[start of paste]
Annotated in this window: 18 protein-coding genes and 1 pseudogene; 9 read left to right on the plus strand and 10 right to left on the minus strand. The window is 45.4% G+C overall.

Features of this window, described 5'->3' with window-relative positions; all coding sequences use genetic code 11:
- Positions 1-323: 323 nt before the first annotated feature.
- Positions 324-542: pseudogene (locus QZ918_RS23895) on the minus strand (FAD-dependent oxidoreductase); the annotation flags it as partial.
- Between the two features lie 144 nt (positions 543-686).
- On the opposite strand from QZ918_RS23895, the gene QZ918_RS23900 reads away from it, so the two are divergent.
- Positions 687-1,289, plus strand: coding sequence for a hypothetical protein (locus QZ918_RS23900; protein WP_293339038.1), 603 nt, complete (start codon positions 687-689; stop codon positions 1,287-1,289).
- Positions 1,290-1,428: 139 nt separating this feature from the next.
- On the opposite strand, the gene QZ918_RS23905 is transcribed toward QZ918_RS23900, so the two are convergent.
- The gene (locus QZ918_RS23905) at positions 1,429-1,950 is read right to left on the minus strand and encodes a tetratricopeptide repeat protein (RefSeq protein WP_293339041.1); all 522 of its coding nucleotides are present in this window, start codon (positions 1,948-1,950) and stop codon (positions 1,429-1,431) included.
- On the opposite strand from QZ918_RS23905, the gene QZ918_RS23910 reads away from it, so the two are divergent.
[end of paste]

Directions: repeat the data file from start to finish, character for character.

Annotated in this window: 18 protein-coding genes and 1 pseudogene; 9 read left to right on the plus strand and 10 right to left on the minus strand. The window is 45.4% G+C overall.

Features of this window, described 5'->3' with window-relative positions; all coding sequences use genetic code 11:
- Positions 1-323: 323 nt before the first annotated feature.
- Positions 324-542: pseudogene (locus QZ918_RS23895) on the minus strand (FAD-dependent oxidoreductase); the annotation flags it as partial.
- Between the two features lie 144 nt (positions 543-686).
- On the opposite strand from QZ918_RS23895, the gene QZ918_RS23900 reads away from it, so the two are divergent.
- Positions 687-1,289, plus strand: coding sequence for a hypothetical protein (locus QZ918_RS23900; protein WP_293339038.1), 603 nt, complete (start codon positions 687-689; stop codon positions 1,287-1,289).
- Positions 1,290-1,428: 139 nt separating this feature from the next.
- On the opposite strand, the gene QZ918_RS23905 is transcribed toward QZ918_RS23900, so the two are convergent.
- The gene (locus QZ918_RS23905) at positions 1,429-1,950 is read right to left on the minus strand and encodes a tetratricopeptide repeat protein (RefSeq protein WP_293339041.1); all 522 of its coding nucleotides are present in this window, start codon (positions 1,948-1,950) and stop codon (positions 1,429-1,431) included.
- On the opposite strand from QZ918_RS23905, the gene QZ918_RS23910 reads away from it, so the two are divergent.